To revamp our education system, blame teachers less and pay them more.
Sara Yoe's insight:
I've always known that it's all about having a genuinely good teacher, and any student will tell you that is what makes them motivated and helps them the most, even in areas outside of their academic discipline. This really confirmed my belief that the value our society places on teaching as a profession is the problem. Good teachers will come if we implement plans and procedures to attract and recruit them as other top nations do. But, this raises the question of how we are evaluating nations and labeling the 'top' ones that way.
I really liked how this team of teachers and future teachers are working side by side to help create a base curriculum that is available throughout the state. This reminded me of the common core, but I like that it is at a state level and that it helps teachers in a more in depth way than the common core does. This joining of pre-service teachers and experienced teachers I think is really cool; it gets the newer ideas mixed together with years of observational experience of what works and what doesn't. I think working together across generations of teachers will be very beneficial for Colorado, and could be beneficial everywhere.
Having just talked about the importance of what is on the walls of a classroom and having had that be our focal point of observation this week, this was interesting to read. I especially liked the statement that teachers should consider whether they want this to be their classroom or a space that they and their students share. I think that really is an important question to grapple with and that the answers to that question are the most important in figuring out what should and should not go on the walls.
Rutgers University professor Maurice Elias serves as director of the Social-Emotional Learning Lab and coordinator of the Expert Advisory Group to the NJ Coalition for Bullying Awareness and Pre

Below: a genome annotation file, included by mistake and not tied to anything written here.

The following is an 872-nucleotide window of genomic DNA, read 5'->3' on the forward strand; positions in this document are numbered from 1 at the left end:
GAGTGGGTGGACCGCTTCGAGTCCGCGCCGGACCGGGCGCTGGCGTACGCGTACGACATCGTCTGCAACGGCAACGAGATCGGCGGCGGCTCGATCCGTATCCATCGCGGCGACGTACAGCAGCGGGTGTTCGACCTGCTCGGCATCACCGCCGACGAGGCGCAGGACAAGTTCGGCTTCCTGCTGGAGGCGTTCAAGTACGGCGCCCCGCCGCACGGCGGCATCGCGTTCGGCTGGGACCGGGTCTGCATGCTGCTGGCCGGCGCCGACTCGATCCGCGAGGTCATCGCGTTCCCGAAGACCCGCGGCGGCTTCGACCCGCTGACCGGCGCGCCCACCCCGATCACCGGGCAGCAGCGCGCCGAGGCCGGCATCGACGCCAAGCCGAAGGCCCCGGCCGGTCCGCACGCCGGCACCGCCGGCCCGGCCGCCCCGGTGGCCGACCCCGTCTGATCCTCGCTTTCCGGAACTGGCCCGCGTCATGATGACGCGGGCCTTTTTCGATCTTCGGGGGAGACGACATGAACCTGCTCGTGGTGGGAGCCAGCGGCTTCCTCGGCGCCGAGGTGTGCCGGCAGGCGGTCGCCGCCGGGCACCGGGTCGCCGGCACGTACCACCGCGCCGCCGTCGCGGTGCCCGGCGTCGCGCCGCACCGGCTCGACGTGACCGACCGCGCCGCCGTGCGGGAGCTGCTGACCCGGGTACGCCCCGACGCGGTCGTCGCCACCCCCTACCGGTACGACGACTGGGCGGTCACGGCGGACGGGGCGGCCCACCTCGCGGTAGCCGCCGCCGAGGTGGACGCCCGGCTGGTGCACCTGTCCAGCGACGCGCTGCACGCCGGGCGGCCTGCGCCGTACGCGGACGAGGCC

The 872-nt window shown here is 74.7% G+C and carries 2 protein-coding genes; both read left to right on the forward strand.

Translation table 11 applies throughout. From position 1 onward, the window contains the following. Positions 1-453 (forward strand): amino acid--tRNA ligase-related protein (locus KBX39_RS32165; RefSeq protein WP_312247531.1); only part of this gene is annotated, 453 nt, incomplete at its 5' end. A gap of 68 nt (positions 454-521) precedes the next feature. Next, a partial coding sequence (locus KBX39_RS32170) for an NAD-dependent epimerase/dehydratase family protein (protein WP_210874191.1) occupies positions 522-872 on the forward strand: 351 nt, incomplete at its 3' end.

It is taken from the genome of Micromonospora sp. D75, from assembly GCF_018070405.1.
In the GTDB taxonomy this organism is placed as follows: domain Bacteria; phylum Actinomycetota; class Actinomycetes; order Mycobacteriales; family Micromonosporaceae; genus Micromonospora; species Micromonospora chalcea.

Sara Yoe's insight:
This article I found to be very interesting, and helps to begin to answer why teachers become so burnt out and careless towards the students. The last sentence particularly resonated with me based on what I have seen in a classroom of a teacher who seems to be burnt out. It also helps me to have empathy for teachers who aren't the most idealistic heartwarming characters one would hope for. I know that I have looked forward to the time when I will have autonomy as a teacher, and seeing that teachers really can be micromanaged by many sources is something that I know I would dread and it would wear me out too. It has even made me reflect on feedback I gave to a teacher recently about a student and how that might not have really been what the teacher needed to hear, as she also seems very burnt out. It has definitely given me a greater sense of empathy to teachers.
Clara Hemphill, founding editor of Insideschools.org, and José Vilson, a New York City math teacher explore the controversy surrounding the Common Core state education standards.
Sara Yoe's insight:
This article really resonates with my feelings about Common Core. I think having a common standard that is used throughout the country is a great thing, for military kids and for practicality of knowing that a high school diploma from Wisconsin is equal to that of one from Hawaii. But I do fear that it will further perpetuate testing, and I didn't know there were specific Common Core exams that kids are taking now, in addition to their state's standardized tests.
With the emphasis placed on education reform today, it really makes me question why their is not an emphasis on the quality of our teachers. The fact of the matter is, the qualifications for becoming a teacher in the first place are not difficult enough, and when that is compounded with allowing ineffective teachers to teach, it's no wonder that we are falling behind globally. I've been against tenure for a long time, and this just really confirmed how much harm tenure does to our students.
This is interesting article expands on the last one I read about teacher burn out and really goes in depth about how teachers can become so easily worn, emotionally and physically from this job. It can also get more in the way of someone's personal life than people may realize. I was also shocked at the statistics explaining how many teachers leave the profession each year. It definitely makes me nervous about entering this career, and makes me very interested in keeping my options open to other ways to work with children, like child psychology or social work. Those also seem to be emotionally draining, but seem to have the autonomy many teachers need.
Journalist Sasha Abramsky looks at what it means to be poor in America.
Sara Yoe's insight:
A realistic perspective of what poverty looks like in the US, which helps to break my stereotypes of what poverty is, which is based off of understandings of poverty in third world countries that I see in the media.
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